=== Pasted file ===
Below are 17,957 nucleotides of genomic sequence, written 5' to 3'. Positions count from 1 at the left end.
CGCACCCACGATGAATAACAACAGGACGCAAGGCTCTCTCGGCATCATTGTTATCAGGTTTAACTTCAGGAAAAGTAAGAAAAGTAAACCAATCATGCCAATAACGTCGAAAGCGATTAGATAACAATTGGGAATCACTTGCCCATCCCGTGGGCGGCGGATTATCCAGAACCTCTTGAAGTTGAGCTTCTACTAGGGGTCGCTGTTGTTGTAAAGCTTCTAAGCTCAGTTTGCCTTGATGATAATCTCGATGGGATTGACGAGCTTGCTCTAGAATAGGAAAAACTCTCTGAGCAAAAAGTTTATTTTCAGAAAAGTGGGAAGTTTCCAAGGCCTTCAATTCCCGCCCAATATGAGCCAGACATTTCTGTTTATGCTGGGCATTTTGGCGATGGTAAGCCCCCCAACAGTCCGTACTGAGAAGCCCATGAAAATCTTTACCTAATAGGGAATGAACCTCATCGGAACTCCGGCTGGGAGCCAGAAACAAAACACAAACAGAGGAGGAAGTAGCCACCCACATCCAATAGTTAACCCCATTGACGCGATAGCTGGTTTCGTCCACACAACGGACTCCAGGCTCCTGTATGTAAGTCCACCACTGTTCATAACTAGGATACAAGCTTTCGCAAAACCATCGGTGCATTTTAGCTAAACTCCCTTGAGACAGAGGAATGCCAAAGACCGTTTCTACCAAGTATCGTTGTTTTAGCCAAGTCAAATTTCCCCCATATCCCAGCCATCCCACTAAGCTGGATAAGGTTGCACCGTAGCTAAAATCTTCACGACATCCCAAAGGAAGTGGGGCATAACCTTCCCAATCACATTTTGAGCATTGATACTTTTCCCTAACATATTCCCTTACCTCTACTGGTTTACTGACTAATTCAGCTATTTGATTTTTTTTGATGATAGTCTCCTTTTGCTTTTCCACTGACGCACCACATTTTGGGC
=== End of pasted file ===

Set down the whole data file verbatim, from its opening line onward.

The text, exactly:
Below are 17,957 nucleotides of genomic sequence, written 5' to 3'. Positions count from 1 at the left end.
CGCACCCACGATGAATAACAACAGGACGCAAGGCTCTCTCGGCATCATTGTTATCAGGTTTAACTTCAGGAAAAGTAAGAAAAGTAAACCAATCATGCCAATAACGTCGAAAGCGATTAGATAACAATTGGGAATCACTTGCCCATCCCGTGGGCGGCGGATTATCCAGAACCTCTTGAAGTTGAGCTTCTACTAGGGGTCGCTGTTGTTGTAAAGCTTCTAAGCTCAGTTTGCCTTGATGATAATCTCGATGGGATTGACGAGCTTGCTCTAGAATAGGAAAAACTCTCTGAGCAAAAAGTTTATTTTCAGAAAAGTGGGAAGTTTCCAAGGCCTTCAATTCCCGCCCAATATGAGCCAGACATTTCTGTTTATGCTGGGCATTTTGGCGATGGTAAGCCCCCCAACAGTCCGTACTGAGAAGCCCATGAAAATCTTTACCTAATAGGGAATGAACCTCATCGGAACTCCGGCTGGGAGCCAGAAACAAAACACAAACAGAGGAGGAAGTAGCCACCCACATCCAATAGTTAACCCCATTGACGCGATAGCTGGTTTCGTCCACACAACGGACTCCAGGCTCCTGTATGTAAGTCCACCACTGTTCATAACTAGGATACAAGCTTTCGCAAAACCATCGGTGCATTTTAGCTAAACTCCCTTGAGACAGAGGAATGCCAAAGACCGTTTCTACCAAGTATCGTTGTTTTAGCCAAGTCAAATTTCCCCCATATCCCAGCCATCCCACTAAGCTGGATAAGGTTGCACCGTAGCTAAAATCTTCACGACATCCCAAAGGAAGTGGGGCATAACCTTCCCAATCACATTTTGAGCATTGATACTTTTCCCTAACATATTCCCTTACCTCTACTGGTTTACTGACTAATTCAGCTATTTGATTTTTTTTGATGATAGTCTCCTTTTGCTTTTCCACTGACGCACCACATTTTGGGC